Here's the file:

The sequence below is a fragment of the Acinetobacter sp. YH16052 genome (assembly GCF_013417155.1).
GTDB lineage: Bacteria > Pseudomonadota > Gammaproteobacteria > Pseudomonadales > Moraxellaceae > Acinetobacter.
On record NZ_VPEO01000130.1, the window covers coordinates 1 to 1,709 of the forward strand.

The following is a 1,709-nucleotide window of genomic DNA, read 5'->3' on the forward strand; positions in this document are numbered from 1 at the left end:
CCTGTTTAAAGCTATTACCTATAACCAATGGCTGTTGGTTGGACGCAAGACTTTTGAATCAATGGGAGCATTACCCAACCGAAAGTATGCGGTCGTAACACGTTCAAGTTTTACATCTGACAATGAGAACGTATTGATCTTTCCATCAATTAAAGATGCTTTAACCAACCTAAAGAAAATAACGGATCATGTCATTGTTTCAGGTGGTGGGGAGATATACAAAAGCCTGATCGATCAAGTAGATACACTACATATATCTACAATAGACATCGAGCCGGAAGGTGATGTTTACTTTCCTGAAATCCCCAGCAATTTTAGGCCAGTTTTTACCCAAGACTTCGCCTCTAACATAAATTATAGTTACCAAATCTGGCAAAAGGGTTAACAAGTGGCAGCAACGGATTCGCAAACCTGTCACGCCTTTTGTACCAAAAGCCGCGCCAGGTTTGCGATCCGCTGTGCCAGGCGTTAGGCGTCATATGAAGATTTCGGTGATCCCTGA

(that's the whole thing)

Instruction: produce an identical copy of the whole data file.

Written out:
The sequence below is a fragment of the Acinetobacter sp. YH16052 genome (assembly GCF_013417155.1).
GTDB lineage: Bacteria > Pseudomonadota > Gammaproteobacteria > Pseudomonadales > Moraxellaceae > Acinetobacter.
On record NZ_VPEO01000130.1, the window covers coordinates 1 to 1,709 of the forward strand.

The following is a 1,709-nucleotide window of genomic DNA, read 5'->3' on the forward strand; positions in this document are numbered from 1 at the left end:
CCTGTTTAAAGCTATTACCTATAACCAATGGCTGTTGGTTGGACGCAAGACTTTTGAATCAATGGGAGCATTACCCAACCGAAAGTATGCGGTCGTAACACGTTCAAGTTTTACATCTGACAATGAGAACGTATTGATCTTTCCATCAATTAAAGATGCTTTAACCAACCTAAAGAAAATAACGGATCATGTCATTGTTTCAGGTGGTGGGGAGATATACAAAAGCCTGATCGATCAAGTAGATACACTACATATATCTACAATAGACATCGAGCCGGAAGGTGATGTTTACTTTCCTGAAATCCCCAGCAATTTTAGGCCAGTTTTTACCCAAGACTTCGCCTCTAACATAAATTATAGTTACCAAATCTGGCAAAAGGGTTAACAAGTGGCAGCAACGGATTCGCAAACCTGTCACGCCTTTTGTACCAAAAGCCGCGCCAGGTTTGCGATCCGCTGTGCCAGGCGTTAGGCGTCATATGAAGATTTCGGTGATCCCTGA